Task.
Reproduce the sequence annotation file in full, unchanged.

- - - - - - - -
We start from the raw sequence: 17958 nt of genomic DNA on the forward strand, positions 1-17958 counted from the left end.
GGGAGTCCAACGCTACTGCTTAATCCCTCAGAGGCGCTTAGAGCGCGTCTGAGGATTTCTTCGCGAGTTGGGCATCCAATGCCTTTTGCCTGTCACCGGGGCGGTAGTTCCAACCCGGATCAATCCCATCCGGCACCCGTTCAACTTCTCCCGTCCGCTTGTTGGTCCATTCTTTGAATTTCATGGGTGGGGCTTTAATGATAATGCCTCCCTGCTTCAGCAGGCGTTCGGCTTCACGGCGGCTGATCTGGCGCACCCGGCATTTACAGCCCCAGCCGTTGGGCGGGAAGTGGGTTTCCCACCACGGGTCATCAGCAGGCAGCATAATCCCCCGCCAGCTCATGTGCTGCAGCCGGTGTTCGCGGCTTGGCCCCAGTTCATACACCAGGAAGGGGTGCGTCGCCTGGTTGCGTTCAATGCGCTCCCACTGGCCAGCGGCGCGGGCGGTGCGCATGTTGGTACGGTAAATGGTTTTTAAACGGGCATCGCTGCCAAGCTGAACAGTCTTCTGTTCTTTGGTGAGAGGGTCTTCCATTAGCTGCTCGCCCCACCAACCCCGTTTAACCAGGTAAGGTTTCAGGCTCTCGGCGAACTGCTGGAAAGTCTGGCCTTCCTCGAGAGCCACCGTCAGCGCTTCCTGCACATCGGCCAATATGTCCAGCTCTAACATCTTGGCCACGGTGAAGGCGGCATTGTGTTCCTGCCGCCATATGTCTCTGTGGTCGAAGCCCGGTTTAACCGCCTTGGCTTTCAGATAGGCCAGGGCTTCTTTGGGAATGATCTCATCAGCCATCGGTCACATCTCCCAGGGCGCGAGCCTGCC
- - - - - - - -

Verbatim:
We start from the raw sequence: 17958 nt of genomic DNA on the forward strand, positions 1-17958 counted from the left end.
GGGAGTCCAACGCTACTGCTTAATCCCTCAGAGGCGCTTAGAGCGCGTCTGAGGATTTCTTCGCGAGTTGGGCATCCAATGCCTTTTGCCTGTCACCGGGGCGGTAGTTCCAACCCGGATCAATCCCATCCGGCACCCGTTCAACTTCTCCCGTCCGCTTGTTGGTCCATTCTTTGAATTTCATGGGTGGGGCTTTAATGATAATGCCTCCCTGCTTCAGCAGGCGTTCGGCTTCACGGCGGCTGATCTGGCGCACCCGGCATTTACAGCCCCAGCCGTTGGGCGGGAAGTGGGTTTCCCACCACGGGTCATCAGCAGGCAGCATAATCCCCCGCCAGCTCATGTGCTGCAGCCGGTGTTCGCGGCTTGGCCCCAGTTCATACACCAGGAAGGGGTGCGTCGCCTGGTTGCGTTCAATGCGCTCCCACTGGCCAGCGGCGCGGGCGGTGCGCATGTTGGTACGGTAAATGGTTTTTAAACGGGCATCGCTGCCAAGCTGAACAGTCTTCTGTTCTTTGGTGAGAGGGTCTTCCATTAGCTGCTCGCCCCACCAACCCCGTTTAACCAGGTAAGGTTTCAGGCTCTCGGCGAACTGCTGGAAAGTCTGGCCTTCCTCGAGAGCCACCGTCAGCGCTTCCTGCACATCGGCCAATATGTCCAGCTCTAACATCTTGGCCACGGTGAAGGCGGCATTGTGTTCCTGCCGCCATATGTCTCTGTGGTCGAAGCCCGGTTTAACCGCCTTGGCTTTCAGATAGGCCAGGGCTTCTTTGGGAATGATCTCATCAGCCATCGGTCACATCTCCCAGGGCGCGAGCCTGCC